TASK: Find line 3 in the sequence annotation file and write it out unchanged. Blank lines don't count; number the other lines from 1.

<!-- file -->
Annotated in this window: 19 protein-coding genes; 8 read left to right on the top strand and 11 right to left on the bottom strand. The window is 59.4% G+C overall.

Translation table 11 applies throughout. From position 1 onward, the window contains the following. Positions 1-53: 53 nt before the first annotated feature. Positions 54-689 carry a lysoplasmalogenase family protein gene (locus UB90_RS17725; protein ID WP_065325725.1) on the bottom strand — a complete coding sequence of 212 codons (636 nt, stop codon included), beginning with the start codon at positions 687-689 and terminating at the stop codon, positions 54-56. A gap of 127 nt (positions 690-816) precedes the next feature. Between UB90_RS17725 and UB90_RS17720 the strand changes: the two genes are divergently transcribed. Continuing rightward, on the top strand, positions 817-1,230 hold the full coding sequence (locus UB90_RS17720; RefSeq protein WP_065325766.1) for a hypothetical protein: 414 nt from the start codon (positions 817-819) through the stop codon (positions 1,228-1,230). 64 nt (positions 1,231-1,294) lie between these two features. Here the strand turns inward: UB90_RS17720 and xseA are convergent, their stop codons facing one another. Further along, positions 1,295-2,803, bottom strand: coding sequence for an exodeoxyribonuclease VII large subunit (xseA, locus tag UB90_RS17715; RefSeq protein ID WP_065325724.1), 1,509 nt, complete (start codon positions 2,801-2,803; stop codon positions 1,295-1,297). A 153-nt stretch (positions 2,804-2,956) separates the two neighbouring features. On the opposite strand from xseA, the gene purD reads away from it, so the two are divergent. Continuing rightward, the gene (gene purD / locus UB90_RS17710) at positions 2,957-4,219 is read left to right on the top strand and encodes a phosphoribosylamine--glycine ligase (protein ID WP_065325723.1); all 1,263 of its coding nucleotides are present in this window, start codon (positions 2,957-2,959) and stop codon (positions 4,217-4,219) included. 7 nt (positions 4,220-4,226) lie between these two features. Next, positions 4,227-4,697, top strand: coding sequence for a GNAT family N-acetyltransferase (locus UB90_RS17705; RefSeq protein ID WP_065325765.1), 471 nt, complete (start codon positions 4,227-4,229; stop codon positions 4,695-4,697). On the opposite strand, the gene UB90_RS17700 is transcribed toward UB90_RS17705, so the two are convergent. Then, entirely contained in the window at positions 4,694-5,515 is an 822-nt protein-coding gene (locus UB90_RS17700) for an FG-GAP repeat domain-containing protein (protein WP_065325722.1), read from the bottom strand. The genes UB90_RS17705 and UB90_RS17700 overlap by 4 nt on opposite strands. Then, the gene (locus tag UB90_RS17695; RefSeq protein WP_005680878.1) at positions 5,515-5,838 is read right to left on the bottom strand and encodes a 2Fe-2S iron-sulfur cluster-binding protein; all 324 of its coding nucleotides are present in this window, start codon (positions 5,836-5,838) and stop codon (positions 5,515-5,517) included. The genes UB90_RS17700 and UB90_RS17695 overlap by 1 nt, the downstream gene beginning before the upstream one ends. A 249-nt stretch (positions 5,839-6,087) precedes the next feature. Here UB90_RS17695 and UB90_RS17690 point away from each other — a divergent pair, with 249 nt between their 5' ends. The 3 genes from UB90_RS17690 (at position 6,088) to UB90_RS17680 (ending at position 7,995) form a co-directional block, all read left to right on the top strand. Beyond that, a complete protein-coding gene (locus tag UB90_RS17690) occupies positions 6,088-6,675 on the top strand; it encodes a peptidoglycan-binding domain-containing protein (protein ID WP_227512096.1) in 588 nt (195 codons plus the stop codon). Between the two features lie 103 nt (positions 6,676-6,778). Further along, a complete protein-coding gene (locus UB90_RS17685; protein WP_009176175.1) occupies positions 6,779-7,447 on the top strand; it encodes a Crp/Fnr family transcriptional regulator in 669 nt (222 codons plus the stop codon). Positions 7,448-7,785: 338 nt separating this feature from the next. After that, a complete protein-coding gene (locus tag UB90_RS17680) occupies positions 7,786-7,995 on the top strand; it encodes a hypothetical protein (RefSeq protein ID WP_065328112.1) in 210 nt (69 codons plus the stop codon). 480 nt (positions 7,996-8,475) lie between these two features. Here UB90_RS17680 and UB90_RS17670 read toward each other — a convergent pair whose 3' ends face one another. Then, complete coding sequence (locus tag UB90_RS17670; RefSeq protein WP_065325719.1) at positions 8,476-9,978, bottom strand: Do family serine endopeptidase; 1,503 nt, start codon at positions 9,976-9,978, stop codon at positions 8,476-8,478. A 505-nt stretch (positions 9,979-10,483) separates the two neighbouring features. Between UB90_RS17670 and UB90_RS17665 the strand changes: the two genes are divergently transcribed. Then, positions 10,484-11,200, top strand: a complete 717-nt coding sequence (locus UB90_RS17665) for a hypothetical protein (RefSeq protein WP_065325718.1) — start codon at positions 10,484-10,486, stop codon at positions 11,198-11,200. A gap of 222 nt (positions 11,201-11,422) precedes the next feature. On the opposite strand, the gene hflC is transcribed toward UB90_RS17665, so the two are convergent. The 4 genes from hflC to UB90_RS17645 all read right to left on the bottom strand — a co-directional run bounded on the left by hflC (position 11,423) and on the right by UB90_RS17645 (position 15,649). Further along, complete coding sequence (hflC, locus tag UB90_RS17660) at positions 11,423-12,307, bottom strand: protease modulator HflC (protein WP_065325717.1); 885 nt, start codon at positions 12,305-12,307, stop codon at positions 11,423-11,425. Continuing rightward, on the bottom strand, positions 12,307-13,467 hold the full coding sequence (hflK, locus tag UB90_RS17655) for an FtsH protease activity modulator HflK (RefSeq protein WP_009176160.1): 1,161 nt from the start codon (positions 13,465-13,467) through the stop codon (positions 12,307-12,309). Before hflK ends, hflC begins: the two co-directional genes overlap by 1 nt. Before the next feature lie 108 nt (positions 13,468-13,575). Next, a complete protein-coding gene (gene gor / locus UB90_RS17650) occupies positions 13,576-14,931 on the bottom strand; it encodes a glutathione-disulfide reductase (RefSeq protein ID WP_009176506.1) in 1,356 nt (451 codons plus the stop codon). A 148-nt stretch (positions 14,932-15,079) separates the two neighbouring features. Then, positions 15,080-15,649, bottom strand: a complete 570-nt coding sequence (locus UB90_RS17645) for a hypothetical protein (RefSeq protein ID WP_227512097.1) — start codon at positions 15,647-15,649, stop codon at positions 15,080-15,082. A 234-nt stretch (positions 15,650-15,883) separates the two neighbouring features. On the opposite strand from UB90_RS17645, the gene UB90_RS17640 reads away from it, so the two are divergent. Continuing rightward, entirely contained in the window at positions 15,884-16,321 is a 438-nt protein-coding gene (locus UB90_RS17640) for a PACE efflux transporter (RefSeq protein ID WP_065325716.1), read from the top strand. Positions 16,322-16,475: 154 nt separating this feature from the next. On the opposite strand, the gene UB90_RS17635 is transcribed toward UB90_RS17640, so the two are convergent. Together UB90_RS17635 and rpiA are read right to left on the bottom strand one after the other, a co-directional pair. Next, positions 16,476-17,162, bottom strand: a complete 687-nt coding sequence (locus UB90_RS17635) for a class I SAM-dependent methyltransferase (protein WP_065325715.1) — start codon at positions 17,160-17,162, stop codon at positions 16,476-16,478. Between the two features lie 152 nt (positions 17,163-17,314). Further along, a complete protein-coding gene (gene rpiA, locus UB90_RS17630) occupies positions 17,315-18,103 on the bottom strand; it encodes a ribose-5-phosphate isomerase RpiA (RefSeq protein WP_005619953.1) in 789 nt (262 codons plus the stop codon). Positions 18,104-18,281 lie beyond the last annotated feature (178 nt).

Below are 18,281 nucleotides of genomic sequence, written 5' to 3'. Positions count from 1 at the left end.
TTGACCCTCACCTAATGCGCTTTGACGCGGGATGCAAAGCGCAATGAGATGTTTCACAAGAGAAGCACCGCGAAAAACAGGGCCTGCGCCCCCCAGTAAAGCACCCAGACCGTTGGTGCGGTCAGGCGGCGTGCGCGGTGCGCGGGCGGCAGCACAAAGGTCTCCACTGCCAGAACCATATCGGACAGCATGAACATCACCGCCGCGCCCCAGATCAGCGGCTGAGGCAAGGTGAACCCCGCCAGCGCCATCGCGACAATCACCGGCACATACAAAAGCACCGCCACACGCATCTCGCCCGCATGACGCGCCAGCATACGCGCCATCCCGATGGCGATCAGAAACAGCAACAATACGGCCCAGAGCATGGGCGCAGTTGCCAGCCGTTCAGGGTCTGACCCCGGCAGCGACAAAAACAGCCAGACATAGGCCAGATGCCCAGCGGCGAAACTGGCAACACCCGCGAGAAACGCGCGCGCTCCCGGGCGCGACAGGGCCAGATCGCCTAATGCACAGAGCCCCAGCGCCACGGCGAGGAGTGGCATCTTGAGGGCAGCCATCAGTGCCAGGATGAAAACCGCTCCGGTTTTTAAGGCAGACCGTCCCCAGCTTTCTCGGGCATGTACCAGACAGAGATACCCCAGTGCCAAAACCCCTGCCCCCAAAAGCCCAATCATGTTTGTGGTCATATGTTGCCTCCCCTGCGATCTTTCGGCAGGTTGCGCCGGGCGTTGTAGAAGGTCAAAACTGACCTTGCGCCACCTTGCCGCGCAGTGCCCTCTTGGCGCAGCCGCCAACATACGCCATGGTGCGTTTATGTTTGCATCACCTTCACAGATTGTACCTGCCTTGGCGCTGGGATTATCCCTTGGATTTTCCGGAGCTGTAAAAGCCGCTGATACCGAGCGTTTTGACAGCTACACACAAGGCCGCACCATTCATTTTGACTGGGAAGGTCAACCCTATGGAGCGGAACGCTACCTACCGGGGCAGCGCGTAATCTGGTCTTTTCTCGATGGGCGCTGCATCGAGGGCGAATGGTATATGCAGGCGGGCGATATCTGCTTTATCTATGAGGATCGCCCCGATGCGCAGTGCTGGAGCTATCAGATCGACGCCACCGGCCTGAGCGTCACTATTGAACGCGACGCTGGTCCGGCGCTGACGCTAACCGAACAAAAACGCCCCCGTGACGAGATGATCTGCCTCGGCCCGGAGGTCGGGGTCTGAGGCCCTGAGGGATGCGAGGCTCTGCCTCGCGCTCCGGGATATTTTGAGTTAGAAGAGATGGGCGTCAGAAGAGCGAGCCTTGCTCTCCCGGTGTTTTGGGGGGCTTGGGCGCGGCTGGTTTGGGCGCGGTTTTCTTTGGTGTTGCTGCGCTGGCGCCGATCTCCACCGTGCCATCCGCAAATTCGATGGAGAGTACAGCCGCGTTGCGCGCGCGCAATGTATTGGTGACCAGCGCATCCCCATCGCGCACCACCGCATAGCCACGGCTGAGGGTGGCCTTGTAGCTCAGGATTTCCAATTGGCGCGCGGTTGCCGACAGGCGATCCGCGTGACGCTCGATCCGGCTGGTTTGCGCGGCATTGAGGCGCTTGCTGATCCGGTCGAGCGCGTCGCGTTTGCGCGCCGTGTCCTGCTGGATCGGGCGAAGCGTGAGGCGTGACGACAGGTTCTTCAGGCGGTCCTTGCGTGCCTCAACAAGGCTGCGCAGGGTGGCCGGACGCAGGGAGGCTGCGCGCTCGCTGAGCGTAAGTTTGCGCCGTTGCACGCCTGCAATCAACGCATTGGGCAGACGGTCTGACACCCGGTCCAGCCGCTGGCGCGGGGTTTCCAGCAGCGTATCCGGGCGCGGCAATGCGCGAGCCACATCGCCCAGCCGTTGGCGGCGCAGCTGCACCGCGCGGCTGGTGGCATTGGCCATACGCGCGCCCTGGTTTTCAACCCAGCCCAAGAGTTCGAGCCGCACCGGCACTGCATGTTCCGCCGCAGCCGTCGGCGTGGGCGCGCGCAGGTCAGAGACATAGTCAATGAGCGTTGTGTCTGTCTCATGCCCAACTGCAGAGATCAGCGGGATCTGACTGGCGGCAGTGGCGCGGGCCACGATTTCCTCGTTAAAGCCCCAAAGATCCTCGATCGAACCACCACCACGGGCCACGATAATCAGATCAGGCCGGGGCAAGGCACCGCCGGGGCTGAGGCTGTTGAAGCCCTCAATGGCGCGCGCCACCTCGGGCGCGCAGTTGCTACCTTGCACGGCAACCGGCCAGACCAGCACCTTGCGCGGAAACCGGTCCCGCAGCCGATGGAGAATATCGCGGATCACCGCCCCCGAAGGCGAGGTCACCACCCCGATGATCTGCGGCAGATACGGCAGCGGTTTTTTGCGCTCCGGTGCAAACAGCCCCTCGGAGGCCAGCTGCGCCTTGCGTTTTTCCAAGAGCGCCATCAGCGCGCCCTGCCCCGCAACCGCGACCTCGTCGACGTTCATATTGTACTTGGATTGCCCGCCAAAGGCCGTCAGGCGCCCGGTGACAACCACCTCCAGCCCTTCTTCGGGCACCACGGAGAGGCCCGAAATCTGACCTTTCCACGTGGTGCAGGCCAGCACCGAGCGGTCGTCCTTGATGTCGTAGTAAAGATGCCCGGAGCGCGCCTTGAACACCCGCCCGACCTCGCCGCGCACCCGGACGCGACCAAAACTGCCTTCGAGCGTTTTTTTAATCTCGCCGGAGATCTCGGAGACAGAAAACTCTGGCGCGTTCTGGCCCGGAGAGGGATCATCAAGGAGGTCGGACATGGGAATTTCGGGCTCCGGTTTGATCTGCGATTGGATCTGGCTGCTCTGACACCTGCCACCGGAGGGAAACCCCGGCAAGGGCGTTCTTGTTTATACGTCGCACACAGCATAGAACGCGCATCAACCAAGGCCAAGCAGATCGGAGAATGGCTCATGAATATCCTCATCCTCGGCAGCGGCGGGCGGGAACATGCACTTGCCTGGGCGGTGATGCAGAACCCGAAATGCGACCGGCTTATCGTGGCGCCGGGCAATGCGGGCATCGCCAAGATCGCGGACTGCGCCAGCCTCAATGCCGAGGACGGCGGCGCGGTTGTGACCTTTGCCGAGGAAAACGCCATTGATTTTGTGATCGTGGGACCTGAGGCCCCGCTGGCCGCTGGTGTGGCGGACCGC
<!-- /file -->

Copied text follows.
Below are 18,281 nucleotides of genomic sequence, written 5' to 3'. Positions count from 1 at the left end.